All eyes on whether unionized Samsung Electronics workers can disrupt chip production

Posted on : 2024-07-08 16:51 KST Modified on : 2024-07-08 17:25 KST
The National Samsung Electronics Union went on strike starting Monday
Members of the National Samsung Electronics Union hold a “cultural event” rally outside the company’s offices on May 24, 2024. (Kim Bong-gyu/Hankyoreh) 
Members of the National Samsung Electronics Union hold a “cultural event” rally outside the company’s offices on May 24, 2024. (Kim Bong-gyu/Hankyoreh) 

The National Samsung Electronics Union (NSEU), the largest union within Samsung Electronics, began a three-day general strike on Monday. As the first actual strike in the electronics-maker's 55-year history, it remains to be seen how much it will impact key operations such as Samsung’s semiconductor sector. 

According to NSEU statements, the union held a rally in front of Samsung Electronics’ Hwaseong Campus in Gyeonggi Province on Monday at 11 am to kick off the strike. The union had held negotiations over salary contracts with management since January, but reached no agreement. After holding an internal vote, the NSEU formally decided to conduct a general strike. 

The NSEU partook in a last-minute round of negotiations mediated by the National Labor Relations Commission at the end of last month, but the two sides once again failed to reach an agreement. The NSEU formally announced its decision to strike on July 2. The strike is scheduled to last from Monday through Wednesday. The opening rally was held on Monday, while the union plans to conduct “educational sessions” for members on strike for the remaining two days.   

The union conducted a sort of strike on June 7, the Friday after Memorial Day, when members collectively used paid time off. The strike that began on Monday, however, is the union’s first “no-work, no-pay” strike. It remains to be seen whether the strike will achieve the union’s objectives of “disrupting normal company operations” to successfully communicate its position.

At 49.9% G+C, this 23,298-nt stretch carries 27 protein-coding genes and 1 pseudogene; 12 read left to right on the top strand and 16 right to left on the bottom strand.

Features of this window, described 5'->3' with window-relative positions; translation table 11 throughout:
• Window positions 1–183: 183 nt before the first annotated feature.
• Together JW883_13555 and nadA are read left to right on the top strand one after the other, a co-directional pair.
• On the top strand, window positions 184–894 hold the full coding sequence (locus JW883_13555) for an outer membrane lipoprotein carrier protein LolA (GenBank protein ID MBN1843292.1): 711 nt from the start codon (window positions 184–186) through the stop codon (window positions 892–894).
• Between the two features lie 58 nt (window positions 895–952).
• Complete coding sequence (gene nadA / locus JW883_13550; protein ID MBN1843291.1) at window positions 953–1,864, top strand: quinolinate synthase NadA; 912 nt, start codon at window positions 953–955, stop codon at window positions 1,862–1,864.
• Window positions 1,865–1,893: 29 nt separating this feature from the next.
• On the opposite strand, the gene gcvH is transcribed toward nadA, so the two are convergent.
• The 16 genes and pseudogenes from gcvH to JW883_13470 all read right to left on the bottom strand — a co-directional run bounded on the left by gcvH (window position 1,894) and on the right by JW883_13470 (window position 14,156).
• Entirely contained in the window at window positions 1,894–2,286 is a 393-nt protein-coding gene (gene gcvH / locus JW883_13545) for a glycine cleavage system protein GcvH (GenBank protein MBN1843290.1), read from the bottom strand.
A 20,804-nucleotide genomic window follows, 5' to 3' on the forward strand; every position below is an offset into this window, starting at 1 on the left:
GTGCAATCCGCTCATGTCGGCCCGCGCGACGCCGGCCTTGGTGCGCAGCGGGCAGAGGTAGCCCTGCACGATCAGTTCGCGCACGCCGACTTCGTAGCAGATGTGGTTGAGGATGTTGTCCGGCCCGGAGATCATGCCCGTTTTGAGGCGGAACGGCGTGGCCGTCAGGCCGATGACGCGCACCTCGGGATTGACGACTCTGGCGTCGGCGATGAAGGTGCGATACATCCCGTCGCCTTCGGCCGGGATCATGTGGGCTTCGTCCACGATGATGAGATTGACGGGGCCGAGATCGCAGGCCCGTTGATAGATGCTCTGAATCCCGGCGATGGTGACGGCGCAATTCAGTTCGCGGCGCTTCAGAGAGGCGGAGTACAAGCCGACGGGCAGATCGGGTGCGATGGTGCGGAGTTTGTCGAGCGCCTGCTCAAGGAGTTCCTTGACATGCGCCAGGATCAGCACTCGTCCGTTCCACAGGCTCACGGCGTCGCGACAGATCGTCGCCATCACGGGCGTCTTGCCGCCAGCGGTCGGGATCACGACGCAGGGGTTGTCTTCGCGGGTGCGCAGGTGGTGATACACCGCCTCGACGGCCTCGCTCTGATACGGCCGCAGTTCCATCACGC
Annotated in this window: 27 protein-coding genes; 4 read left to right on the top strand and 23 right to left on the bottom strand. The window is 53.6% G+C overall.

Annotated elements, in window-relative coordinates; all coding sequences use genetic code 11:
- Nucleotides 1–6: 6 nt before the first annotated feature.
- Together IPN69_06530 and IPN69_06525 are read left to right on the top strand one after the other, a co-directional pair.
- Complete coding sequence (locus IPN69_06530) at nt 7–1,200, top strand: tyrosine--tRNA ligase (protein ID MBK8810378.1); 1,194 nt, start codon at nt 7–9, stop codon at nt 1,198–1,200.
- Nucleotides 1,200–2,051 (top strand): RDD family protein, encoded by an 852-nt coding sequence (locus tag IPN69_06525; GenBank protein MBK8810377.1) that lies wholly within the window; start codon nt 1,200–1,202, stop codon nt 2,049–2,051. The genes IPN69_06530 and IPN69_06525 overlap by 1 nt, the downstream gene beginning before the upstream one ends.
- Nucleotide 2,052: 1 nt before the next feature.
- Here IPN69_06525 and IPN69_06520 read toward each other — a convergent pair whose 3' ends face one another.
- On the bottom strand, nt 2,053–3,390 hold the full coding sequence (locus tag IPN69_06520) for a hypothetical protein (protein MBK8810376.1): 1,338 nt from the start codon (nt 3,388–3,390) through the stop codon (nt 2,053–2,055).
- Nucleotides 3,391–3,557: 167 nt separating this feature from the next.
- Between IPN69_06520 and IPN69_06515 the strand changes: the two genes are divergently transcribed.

The NSEU has over 28,000 members, roughly 23% of Samsung Electronics’ total workforce of around 120,000 employees. The union expects at least 5,000 members to partake in the strike. As this is not a striking figure compared to the union’s total membership, some have reasoned that the strike may not have the impact that the union desires. 

However, a significant number of union members work in Samsung’s Device Solutions division, which comprises the memory, system LSI and foundry businesses. Semiconductor production involves a meticulous chain of interdependent production stages. A slight hiccup in a single stage prevents the next stage from even beginning, making the ramifications of the strike hard to predict.

The only time that Samsung Electronics has ever stopped semiconductor production was in 2007, when a blackout disrupted operations for two hours. When the Hankyoreh questioned a union member about the specific number of people who will partake in the strike, an NSEU spokesperson said, “The majority of members in the sector have expressed interest in partaking in the strike, so we expect it to be quite impactful,” avoiding a direct answer.

“We are promoting the strike to maximize the number of participating members,” the spokesperson added. 

On Tuesday, Samsung called for employees “vital to safety and facility maintenance” or “those whose duties are directly tied to the daily lives of employees” to refrain from partaking in the strike, citing “collective labor-management agreements” regarding workers who are normally barred from striking. Company management is reportedly observing union activity and the evolution of the strike with vigilance. Regarding the aforementioned “collective labor-management agreements,” an NSEU spokesperson called them “statements rather than agreements.”

“At no point have we ever settled on such agreements with company management,” the spokesperson added. 

“We have already consulted our legal advisers on the matter, and there is nothing to prevent our members from going on strike.” 

On Tuesday, the NSEU announced its intentions to strike. The union cited insufficient pay raises, demanded improvements to the company’s incentive and bonus schemes, and called for more paid days off. 

By Park Tae-woo, staff reporter; Kim Hae-jeong, staff reporter

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